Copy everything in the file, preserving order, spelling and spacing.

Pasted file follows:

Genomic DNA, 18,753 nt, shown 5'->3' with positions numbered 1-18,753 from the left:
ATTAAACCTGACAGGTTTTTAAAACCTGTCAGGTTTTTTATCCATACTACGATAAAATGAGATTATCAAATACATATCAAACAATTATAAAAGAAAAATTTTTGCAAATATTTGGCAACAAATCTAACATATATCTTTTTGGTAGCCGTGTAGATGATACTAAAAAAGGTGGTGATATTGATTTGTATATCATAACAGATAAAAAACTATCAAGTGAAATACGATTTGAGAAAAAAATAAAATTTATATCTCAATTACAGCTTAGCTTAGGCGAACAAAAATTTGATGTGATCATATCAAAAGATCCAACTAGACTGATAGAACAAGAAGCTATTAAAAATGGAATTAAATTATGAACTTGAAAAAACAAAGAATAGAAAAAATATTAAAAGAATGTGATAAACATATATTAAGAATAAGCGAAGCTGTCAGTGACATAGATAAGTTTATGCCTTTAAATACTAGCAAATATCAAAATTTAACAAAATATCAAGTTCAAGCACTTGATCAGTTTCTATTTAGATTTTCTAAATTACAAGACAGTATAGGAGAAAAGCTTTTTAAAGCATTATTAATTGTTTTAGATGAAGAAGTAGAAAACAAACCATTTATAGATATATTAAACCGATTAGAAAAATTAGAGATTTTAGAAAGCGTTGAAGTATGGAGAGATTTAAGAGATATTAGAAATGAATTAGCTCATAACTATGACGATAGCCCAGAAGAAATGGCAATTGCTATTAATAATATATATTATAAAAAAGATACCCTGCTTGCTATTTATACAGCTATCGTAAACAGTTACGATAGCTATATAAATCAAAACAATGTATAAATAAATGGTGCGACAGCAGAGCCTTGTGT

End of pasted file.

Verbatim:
Genomic DNA, 18,753 nt, shown 5'->3' with positions numbered 1-18,753 from the left:
ATTAAACCTGACAGGTTTTTAAAACCTGTCAGGTTTTTTATCCATACTACGATAAAATGAGATTATCAAATACATATCAAACAATTATAAAAGAAAAATTTTTGCAAATATTTGGCAACAAATCTAACATATATCTTTTTGGTAGCCGTGTAGATGATACTAAAAAAGGTGGTGATATTGATTTGTATATCATAACAGATAAAAAACTATCAAGTGAAATACGATTTGAGAAAAAAATAAAATTTATATCTCAATTACAGCTTAGCTTAGGCGAACAAAAATTTGATGTGATCATATCAAAAGATCCAACTAGACTGATAGAACAAGAAGCTATTAAAAATGGAATTAAATTATGAACTTGAAAAAACAAAGAATAGAAAAAATATTAAAAGAATGTGATAAACATATATTAAGAATAAGCGAAGCTGTCAGTGACATAGATAAGTTTATGCCTTTAAATACTAGCAAATATCAAAATTTAACAAAATATCAAGTTCAAGCACTTGATCAGTTTCTATTTAGATTTTCTAAATTACAAGACAGTATAGGAGAAAAGCTTTTTAAAGCATTATTAATTGTTTTAGATGAAGAAGTAGAAAACAAACCATTTATAGATATATTAAACCGATTAGAAAAATTAGAGATTTTAGAAAGCGTTGAAGTATGGAGAGATTTAAGAGATATTAGAAATGAATTAGCTCATAACTATGACGATAGCCCAGAAGAAATGGCAATTGCTATTAATAATATATATTATAAAAAAGATACCCTGCTTGCTATTTATACAGCTATCGTAAACAGTTACGATAGCTATATAAATCAAAACAATGTATAAATAAATGGTGCGACAGCAGAGCCTTGTGT